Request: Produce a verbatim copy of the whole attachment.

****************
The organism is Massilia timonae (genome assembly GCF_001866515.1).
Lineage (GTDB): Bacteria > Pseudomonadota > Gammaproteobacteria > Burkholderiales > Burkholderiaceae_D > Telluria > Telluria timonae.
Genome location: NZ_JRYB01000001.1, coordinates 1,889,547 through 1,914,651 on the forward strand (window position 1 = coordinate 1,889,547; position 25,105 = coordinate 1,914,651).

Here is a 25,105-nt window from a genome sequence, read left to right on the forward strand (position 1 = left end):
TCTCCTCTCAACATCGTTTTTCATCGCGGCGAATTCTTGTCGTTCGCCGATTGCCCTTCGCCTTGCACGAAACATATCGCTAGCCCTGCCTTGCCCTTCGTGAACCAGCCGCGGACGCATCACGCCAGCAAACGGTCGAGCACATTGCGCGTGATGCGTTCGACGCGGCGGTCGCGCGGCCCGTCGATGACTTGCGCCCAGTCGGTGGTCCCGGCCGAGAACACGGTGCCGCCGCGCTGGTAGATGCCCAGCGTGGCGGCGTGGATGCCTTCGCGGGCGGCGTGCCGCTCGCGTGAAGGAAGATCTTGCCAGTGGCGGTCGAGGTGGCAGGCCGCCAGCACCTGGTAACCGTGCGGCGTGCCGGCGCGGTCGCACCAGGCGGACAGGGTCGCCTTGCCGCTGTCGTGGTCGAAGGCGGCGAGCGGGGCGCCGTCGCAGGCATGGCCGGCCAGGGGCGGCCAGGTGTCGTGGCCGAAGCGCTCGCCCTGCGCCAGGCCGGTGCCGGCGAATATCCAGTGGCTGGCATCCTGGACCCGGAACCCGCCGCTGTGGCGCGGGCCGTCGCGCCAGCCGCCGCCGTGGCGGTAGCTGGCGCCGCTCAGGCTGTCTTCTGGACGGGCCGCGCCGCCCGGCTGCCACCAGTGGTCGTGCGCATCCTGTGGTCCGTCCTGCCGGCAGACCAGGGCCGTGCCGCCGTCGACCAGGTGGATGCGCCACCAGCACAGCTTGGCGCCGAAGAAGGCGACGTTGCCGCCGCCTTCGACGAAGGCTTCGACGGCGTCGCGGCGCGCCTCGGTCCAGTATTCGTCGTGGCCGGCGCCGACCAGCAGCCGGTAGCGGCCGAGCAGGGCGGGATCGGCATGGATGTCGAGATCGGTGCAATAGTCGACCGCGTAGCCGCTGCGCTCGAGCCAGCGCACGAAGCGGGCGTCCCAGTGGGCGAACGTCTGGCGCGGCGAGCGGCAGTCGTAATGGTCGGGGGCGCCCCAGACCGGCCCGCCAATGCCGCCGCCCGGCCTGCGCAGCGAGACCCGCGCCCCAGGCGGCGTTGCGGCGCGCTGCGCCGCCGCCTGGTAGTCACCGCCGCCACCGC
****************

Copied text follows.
The organism is Massilia timonae (genome assembly GCF_001866515.1).
Lineage (GTDB): Bacteria > Pseudomonadota > Gammaproteobacteria > Burkholderiales > Burkholderiaceae_D > Telluria > Telluria timonae.
Genome location: NZ_JRYB01000001.1, coordinates 1,889,547 through 1,914,651 on the forward strand (window position 1 = coordinate 1,889,547; position 25,105 = coordinate 1,914,651).

Here is a 25,105-nt window from a genome sequence, read left to right on the forward strand (position 1 = left end):
TCTCCTCTCAACATCGTTTTTCATCGCGGCGAATTCTTGTCGTTCGCCGATTGCCCTTCGCCTTGCACGAAACATATCGCTAGCCCTGCCTTGCCCTTCGTGAACCAGCCGCGGACGCATCACGCCAGCAAACGGTCGAGCACATTGCGCGTGATGCGTTCGACGCGGCGGTCGCGCGGCCCGTCGATGACTTGCGCCCAGTCGGTGGTCCCGGCCGAGAACACGGTGCCGCCGCGCTGGTAGATGCCCAGCGTGGCGGCGTGGATGCCTTCGCGGGCGGCGTGCCGCTCGCGTGAAGGAAGATCTTGCCAGTGGCGGTCGAGGTGGCAGGCCGCCAGCACCTGGTAACCGTGCGGCGTGCCGGCGCGGTCGCACCAGGCGGACAGGGTCGCCTTGCCGCTGTCGTGGTCGAAGGCGGCGAGCGGGGCGCCGTCGCAGGCATGGCCGGCCAGGGGCGGCCAGGTGTCGTGGCCGAAGCGCTCGCCCTGCGCCAGGCCGGTGCCGGCGAATATCCAGTGGCTGGCATCCTGGACCCGGAACCCGCCGCTGTGGCGCGGGCCGTCGCGCCAGCCGCCGCCGTGGCGGTAGCTGGCGCCGCTCAGGCTGTCTTCTGGACGGGCCGCGCCGCCCGGCTGCCACCAGTGGTCGTGCGCATCCTGTGGTCCGTCCTGCCGGCAGACCAGGGCCGTGCCGCCGTCGACCAGGTGGATGCGCCACCAGCACAGCTTGGCGCCGAAGAAGGCGACGTTGCCGCCGCCTTCGACGAAGGCTTCGACGGCGTCGCGGCGCGCCTCGGTCCAGTATTCGTCGTGGCCGGCGCCGACCAGCAGCCGGTAGCGGCCGAGCAGGGCGGGATCGGCATGGATGTCGAGATCGGTGCAATAGTCGACCGCGTAGCCGCTGCGCTCGAGCCAGCGCACGAAGCGGGCGTCCCAGTGGGCGAACGTCTGGCGCGGCGAGCGGCAGTCGTAATGGTCGGGGGCGCCCCAGACCGGCCCGCCAATGCCGCCGCCCGGCCTGCGCAGCGAGACCCGCGCCCCAGGCGGCGTTGCGGCGCGCTGCGCCGCCGCCTGGTAGTCACCGCCGCCACCGC